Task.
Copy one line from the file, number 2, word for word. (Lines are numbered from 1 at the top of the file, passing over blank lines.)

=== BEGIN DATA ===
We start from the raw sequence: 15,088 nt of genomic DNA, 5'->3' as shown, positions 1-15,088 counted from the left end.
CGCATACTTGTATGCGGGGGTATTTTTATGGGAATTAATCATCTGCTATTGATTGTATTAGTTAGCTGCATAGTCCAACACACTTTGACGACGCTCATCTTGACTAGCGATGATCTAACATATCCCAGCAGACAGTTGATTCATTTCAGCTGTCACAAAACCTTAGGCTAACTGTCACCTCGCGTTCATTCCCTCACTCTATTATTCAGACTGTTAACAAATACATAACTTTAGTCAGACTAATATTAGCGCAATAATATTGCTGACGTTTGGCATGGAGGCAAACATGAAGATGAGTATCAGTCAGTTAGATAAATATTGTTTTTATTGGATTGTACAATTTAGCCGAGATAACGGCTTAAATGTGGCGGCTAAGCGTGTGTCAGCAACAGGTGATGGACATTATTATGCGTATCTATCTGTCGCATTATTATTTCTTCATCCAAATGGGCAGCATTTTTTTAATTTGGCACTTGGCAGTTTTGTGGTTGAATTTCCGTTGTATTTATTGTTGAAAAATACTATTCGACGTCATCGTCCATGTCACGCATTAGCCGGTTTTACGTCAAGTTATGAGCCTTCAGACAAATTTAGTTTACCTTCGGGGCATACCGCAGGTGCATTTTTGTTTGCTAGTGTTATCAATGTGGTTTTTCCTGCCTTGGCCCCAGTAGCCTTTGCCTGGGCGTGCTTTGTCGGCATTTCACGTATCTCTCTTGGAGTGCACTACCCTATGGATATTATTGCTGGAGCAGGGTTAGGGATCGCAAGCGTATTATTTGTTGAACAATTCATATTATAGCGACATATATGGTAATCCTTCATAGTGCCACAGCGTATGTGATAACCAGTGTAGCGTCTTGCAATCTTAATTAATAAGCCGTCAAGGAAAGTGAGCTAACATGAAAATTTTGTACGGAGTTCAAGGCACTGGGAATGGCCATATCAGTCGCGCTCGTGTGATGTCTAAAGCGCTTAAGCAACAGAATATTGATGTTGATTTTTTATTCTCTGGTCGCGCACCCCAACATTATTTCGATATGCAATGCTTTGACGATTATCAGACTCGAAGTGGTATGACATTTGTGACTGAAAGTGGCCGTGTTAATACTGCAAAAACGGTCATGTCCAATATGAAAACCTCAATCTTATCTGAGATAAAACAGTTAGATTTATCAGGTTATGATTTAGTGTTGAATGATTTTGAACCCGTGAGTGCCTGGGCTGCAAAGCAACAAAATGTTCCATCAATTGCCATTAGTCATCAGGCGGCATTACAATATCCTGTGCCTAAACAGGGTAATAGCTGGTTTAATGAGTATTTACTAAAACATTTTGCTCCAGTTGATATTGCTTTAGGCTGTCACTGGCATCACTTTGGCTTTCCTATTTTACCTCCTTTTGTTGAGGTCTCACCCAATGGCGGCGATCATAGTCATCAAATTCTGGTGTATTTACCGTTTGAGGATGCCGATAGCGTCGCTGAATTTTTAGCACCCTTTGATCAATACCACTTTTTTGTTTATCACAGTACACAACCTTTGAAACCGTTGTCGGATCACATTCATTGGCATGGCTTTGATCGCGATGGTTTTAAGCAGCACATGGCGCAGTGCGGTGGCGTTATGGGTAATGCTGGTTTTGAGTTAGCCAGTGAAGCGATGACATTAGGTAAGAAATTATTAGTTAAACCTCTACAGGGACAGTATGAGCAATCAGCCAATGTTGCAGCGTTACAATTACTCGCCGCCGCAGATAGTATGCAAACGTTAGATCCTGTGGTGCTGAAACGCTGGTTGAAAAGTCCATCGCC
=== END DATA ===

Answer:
CGCATACTTGTATGCGGGGGTATTTTTATGGGAATTAATCATCTGCTATTGATTGTATTAGTTAGCTGCATAGTCCAACACACTTTGACGACGCTCATCTTGACTAGCGATGATCTAACATATCCCAGCAGACAGTTGATTCATTTCAGCTGTCACAAAACCTTAGGCTAACTGTCACCTCGCGTTCATTCCCTCACTCTATTATTCAGACTGTTAACAAATACATAACTTTAGTCAGACTAATATTAGCGCAATAATATTGCTGACGTTTGGCATGGAGGCAAACATGAAGATGAGTATCAGTCAGTTAGATAAATATTGTTTTTATTGGATTGTACAATTTAGCCGAGATAACGGCTTAAATGTGGCGGCTAAGCGTGTGTCAGCAACAGGTGATGGACATTATTATGCGTATCTATCTGTCGCATTATTATTTCTTCATCCAAATGGGCAGCATTTTTTTAATTTGGCACTTGGCAGTTTTGTGGTTGAATTTCCGTTGTATTTATTGTTGAAAAATACTATTCGACGTCATCGTCCATGTCACGCATTAGCCGGTTTTACGTCAAGTTATGAGCCTTCAGACAAATTTAGTTTACCTTCGGGGCATACCGCAGGTGCATTTTTGTTTGCTAGTGTTATCAATGTGGTTTTTCCTGCCTTGGCCCCAGTAGCCTTTGCCTGGGCGTGCTTTGTCGGCATTTCACGTATCTCTCTTGGAGTGCACTACCCTATGGATATTATTGCTGGAGCAGGGTTAGGGATCGCAAGCGTATTATTTGTTGAACAATTCATATTATAGCGACATATATGGTAATCCTTCATAGTGCCACAGCGTATGTGATAACCAGTGTAGCGTCTTGCAATCTTAATTAATAAGCCGTCAAGGAAAGTGAGCTAACATGAAAATTTTGTACGGAGTTCAAGGCACTGGGAATGGCCATATCAGTCGCGCTCGTGTGATGTCTAAAGCGCTTAAGCAACAGAATATTGATGTTGATTTTTTATTCTCTGGTCGCGCACCCCAACATTATTTCGATATGCAATGCTTTGACGATTATCAGACTCGAAGTGGTATGACATTTGTGACTGAAAGTGGCCGTGTTAATACTGCAAAAACGGTCATGTCCAATATGAAAACCTCAATCTTATCTGAGATAAAACAGTTAGATTTATCAGGTTATGATTTAGTGTTGAATGATTTTGAACCCGTGAGTGCCTGGGCTGCAAAGCAACAAAATGTTCCATCAATTGCCATTAGTCATCAGGCGGCATTACAATATCCTGTGCCTAAACAGGGTAATAGCTGGTTTAATGAGTATTTACTAAAACATTTTGCTCCAGTTGATATTGCTTTAGGCTGTCACTGGCATCACTTTGGCTTTCCTATTTTACCTCCTTTTGTTGAGGTCTCACCCAATGGCGGCGATCATAGTCATCAAATTCTGGTGTATTTACCGTTTGAGGATGCCGATAGCGTCGCTGAATTTTTAGCACCCTTTGATCAATACCACTTTTTTGTTTATCACAGTACACAACCTTTGAAACCGTTGTCGGATCACATTCATTGGCATGGCTTTGATCGCGATGGTTTTAAGCAGCACATGGCGCAGTGCGGTGGCGTTATGGGTAATGCTGGTTTTGAGTTAGCCAGTGAAGCGATGACATTAGGTAAGAAATTATTAGTTAAACCTCTACAGGGACAGTATGAGCAATCAGCCAATGTTGCAGCGTTACAATTACTCGCCGCCGCAGATAGTATGCAAACGTTAGATCCTGTGGTGCTGAAACGCTGGTTGAAAAGTCCATCGCC